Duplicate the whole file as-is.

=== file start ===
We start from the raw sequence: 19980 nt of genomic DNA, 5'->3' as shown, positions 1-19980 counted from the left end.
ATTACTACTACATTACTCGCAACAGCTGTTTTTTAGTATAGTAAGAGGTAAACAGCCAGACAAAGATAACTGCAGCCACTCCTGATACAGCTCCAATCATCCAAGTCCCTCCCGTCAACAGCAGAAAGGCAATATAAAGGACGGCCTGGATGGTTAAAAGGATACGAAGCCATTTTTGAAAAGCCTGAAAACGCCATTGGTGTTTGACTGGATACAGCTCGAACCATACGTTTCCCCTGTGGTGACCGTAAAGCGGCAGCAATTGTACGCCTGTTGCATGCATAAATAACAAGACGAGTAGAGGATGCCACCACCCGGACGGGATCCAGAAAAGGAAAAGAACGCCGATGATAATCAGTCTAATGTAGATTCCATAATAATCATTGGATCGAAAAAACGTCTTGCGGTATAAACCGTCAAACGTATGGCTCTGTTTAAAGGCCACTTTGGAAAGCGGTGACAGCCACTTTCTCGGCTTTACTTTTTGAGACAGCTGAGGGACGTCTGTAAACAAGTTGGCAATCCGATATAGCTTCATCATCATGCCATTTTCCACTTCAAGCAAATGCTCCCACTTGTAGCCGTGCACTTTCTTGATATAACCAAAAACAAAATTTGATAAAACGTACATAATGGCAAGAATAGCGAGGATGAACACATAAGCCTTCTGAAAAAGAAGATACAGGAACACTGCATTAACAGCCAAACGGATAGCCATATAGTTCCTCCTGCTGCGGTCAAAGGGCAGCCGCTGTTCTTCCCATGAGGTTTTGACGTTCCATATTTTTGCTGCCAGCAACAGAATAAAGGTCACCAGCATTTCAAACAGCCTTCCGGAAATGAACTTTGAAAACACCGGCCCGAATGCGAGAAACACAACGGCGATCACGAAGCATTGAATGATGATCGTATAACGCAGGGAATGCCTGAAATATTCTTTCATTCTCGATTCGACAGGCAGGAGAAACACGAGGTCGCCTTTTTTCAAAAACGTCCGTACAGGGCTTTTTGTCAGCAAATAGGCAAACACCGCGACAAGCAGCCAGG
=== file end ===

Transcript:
We start from the raw sequence: 19980 nt of genomic DNA, 5'->3' as shown, positions 1-19980 counted from the left end.
ATTACTACTACATTACTCGCAACAGCTGTTTTTTAGTATAGTAAGAGGTAAACAGCCAGACAAAGATAACTGCAGCCACTCCTGATACAGCTCCAATCATCCAAGTCCCTCCCGTCAACAGCAGAAAGGCAATATAAAGGACGGCCTGGATGGTTAAAAGGATACGAAGCCATTTTTGAAAAGCCTGAAAACGCCATTGGTGTTTGACTGGATACAGCTCGAACCATACGTTTCCCCTGTGGTGACCGTAAAGCGGCAGCAATTGTACGCCTGTTGCATGCATAAATAACAAGACGAGTAGAGGATGCCACCACCCGGACGGGATCCAGAAAAGGAAAAGAACGCCGATGATAATCAGTCTAATGTAGATTCCATAATAATCATTGGATCGAAAAAACGTCTTGCGGTATAAACCGTCAAACGTATGGCTCTGTTTAAAGGCCACTTTGGAAAGCGGTGACAGCCACTTTCTCGGCTTTACTTTTTGAGACAGCTGAGGGACGTCTGTAAACAAGTTGGCAATCCGATATAGCTTCATCATCATGCCATTTTCCACTTCAAGCAAATGCTCCCACTTGTAGCCGTGCACTTTCTTGATATAACCAAAAACAAAATTTGATAAAACGTACATAATGGCAAGAATAGCGAGGATGAACACATAAGCCTTCTGAAAAAGAAGATACAGGAACACTGCATTAACAGCCAAACGGATAGCCATATAGTTCCTCCTGCTGCGGTCAAAGGGCAGCCGCTGTTCTTCCCATGAGGTTTTGACGTTCCATATTTTTGCTGCCAGCAACAGAATAAAGGTCACCAGCATTTCAAACAGCCTTCCGGAAATGAACTTTGAAAACACCGGCCCGAATGCGAGAAACACAACGGCGATCACGAAGCATTGAATGATGATCGTATAACGCAGGGAATGCCTGAAATATTCTTTCATTCTCGATTCGACAGGCAGGAGAAACACGAGGTCGCCTTTTTTCAAAAACGTCCGTACAGGGCTTTTTGTCAGCAAATAGGCAAACACCGCGACAAGCAGCCAGG